By Alex Fradera
The field of social psychology is reeling from a series of crises that call into question the everyday scientific practices of its researchers. The fuse was lit by statistician John Ioannidis in 2005, in a review that outlined why, thanks particularly to what are now termed “questionable research practices” (QRPs), over half of all published research in social and medical sciences might be invalid. Kaboom. This shook a large swathe of science, but the fires continue to burn especially fiercely in the fields of social and personality psychology, which marshalled its response through a 2012 special issue in Perspectives on Psychological Science that brought these concerns fully out in the open, discussing replication failure, publication biases, and how to reshape incentives to improve the field. The fire flared up again in 2015 with the publication of Brian Nosek and the Open Science Collaboration’s high-profile attempt to replicate 100 studies in these fields, which succeeded in only 36 per cent of cases. Meanwhile, and to its credit, efforts to institute better safeguards like registered reports have gathered pace.
So how bad did things get, and have they really improved? A new article in pre-print at the Journal of Personality and Social Psychology tries to tackle the issue from two angles: first by asking active researchers what they think of the past and present state of their field, and how they now go about conducting psychology experiments, and second by analysing features of published research to estimate the prevalence of broken practices more objectively.
The paper comes from a large group of authors at the University of Illinois at Chicago under the guidance of Linda Skitka, a distinguished social psychologist who participated in the creation of the journal Social Psychological and Personality Science and who is on the editorial board of many more social psych journals, and led by Matt Motyl, a social and personality psychologist who has published with Nosek in the past, including on the issue of improving scientific practice.
Psychology research is the air that we breathe at the Digest, making it crucial that we understand its quality. So in this two-part series, we’re going to explore the issues raised in the University of Illinois at Chicago paper, to see if we can make sense of the state of social psychology, beginning in this post with the findings from Motyl et al’s survey of approximately 1,200 social and personality psychologists, from graduate students to full professors, mainly from the US, Europe and Australasia.
Motyl’s team began by asking their participants about the state of the field now as opposed to 10 years ago. On average, participants believed that older research would only replicate in 40 per cent of cases – quite close to Nosek’s figure – but they believed that research being conducted now would have a better rate, about 50 per cent, and that generally the field was improving itself in response to the crisis.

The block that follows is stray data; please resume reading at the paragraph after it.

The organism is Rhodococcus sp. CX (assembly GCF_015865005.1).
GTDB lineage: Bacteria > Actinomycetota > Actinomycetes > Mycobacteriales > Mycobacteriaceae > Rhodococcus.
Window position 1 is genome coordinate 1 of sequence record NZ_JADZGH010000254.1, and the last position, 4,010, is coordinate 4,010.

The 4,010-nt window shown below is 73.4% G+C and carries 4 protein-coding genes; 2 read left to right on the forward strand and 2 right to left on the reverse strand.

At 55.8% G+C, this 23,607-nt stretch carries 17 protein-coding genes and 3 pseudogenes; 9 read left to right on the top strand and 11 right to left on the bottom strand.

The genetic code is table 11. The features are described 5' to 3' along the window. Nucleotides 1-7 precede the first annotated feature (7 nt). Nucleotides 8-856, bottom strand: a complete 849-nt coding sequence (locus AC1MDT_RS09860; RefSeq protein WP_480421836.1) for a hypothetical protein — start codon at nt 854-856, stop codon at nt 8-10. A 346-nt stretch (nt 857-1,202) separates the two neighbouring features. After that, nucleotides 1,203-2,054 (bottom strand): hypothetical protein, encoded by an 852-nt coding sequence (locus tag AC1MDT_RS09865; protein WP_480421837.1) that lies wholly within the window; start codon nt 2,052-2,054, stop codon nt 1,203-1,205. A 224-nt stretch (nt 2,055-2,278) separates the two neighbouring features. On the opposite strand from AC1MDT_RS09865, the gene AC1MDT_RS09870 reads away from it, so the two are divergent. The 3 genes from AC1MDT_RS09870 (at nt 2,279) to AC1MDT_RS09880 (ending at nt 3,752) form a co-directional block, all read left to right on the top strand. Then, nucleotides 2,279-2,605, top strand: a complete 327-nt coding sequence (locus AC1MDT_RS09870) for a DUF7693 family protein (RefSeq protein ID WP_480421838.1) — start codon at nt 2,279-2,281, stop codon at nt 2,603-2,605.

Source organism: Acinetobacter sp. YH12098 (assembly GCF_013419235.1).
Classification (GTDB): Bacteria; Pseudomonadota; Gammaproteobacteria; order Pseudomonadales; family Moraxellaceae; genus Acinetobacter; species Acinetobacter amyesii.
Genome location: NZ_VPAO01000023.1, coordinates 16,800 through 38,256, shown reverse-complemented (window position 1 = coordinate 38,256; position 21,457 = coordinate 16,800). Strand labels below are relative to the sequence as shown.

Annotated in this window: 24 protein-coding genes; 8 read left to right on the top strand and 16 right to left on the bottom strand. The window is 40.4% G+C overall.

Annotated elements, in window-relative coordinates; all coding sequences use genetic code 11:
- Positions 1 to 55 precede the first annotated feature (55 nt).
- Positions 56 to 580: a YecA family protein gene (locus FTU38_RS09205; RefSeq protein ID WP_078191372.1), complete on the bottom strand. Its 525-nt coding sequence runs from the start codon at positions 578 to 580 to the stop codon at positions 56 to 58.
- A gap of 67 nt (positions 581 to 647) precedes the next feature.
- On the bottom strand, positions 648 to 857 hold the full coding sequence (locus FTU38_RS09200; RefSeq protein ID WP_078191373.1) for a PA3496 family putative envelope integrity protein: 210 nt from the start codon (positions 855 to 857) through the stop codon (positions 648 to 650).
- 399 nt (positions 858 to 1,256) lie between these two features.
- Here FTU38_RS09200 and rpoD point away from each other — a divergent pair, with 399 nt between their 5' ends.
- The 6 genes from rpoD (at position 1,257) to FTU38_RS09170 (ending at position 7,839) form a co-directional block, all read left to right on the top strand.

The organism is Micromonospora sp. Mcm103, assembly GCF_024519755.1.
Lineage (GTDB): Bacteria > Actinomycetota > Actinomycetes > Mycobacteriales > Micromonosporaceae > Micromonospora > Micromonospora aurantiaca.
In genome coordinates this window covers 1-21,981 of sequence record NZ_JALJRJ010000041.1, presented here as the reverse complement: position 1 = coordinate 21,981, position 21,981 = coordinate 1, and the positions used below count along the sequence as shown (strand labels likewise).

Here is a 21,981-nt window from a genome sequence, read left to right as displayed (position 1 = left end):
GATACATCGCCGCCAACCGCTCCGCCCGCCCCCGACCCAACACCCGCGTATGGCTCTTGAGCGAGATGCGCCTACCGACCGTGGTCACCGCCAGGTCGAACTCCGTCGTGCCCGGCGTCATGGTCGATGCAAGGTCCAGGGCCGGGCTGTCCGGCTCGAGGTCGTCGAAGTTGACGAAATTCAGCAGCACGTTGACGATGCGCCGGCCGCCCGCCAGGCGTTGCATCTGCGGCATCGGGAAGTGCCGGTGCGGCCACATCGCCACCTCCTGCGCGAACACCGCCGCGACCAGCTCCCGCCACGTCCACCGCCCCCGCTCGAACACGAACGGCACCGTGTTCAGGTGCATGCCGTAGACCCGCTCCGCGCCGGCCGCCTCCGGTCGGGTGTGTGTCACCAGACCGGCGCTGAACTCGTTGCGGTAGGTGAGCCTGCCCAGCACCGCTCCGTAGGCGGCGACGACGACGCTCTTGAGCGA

Motyl’s team also canvassed the respondents on a range of questionable research practices, sketchy behaviours like neglecting to report all the measures taken, or quietly dropping experimental conditions from your study. Thanks particularly to work by Joseph Simmons, Leif Nelson, and Uri Simonsohn, we understand just how much these practices compromise the assumptions of scientific significance testing, making it easy to produce false positive results even in the absence of fraudulent intent. In their words, QRPs are not wrong “in the way it’s wrong to jaywalk”, the way that researchers have often implicitly been encouraged to think of them, but “wrong the way it’s wrong to rob a bank.”
Previous surveys of researchers’ own QRP usage have uncovered high levels of admissions, as if the field was rushing to the confession box to purge their sins. Here, Motyl’s team used finer-grained questioning to look at frequency (often a “yes” turned out to be “rarely” or “once”) and justification. In some cases, a researcher’s justification showed that they had misinterpreted the question and that they were actually expressing strong disapproval of the QRP – in fact, this seemed to be the case in virtually all “confessions” of data fabrication. In other cases, the context provided by a justification painted the particular research practice in a completely different light.
For example, consider the seemingly dodgy decision to drop conditions from your study analysis. If your rationale is that the condition didn’t turn out to do what you want to do – in an emotion and memory study, your sad video didn’t produce a sad mood in participants, for instance – it’s actually more problematic to keep what is effectively a bogus condition in your analysis than it is to exclude it (ideally in a principled way according to a registered procedure). For the new survey, independent judges evaluated all the stated justifications, and felt they legitimised the “questionable” practices in 90 per cent of cases.
Discovering these misunderstandings and justifiable practices littered through the QRP data led Motyl’s team to conclude that pre-explosion psychology practices aren’t as derelict as once feared, although the fact that 70 per cent respondents said they are now less likely to engage in many of these practices than ten years ago suggests that all was not entirely virtuous back then.
So not perfect, but getting better, is the take within the field: a cautious optimism compared to some dire pronouncements on the state of psychology. In Part Two, we’ll look at the body of psychological research itself, to see if this optimism is justified.
Main image: Antique illustration of ‘A nous! A nous!’ by Morlon (via GettyImages.co.uk under licence)
Here is Part Two of our coverage. Also check out:
- Episode 8 of our PsychCrunch podcast: Can We Trust Psychological Studies?
- And our special feature: Ten Famous Psychology Findings That It’s Been Difficult To Replicate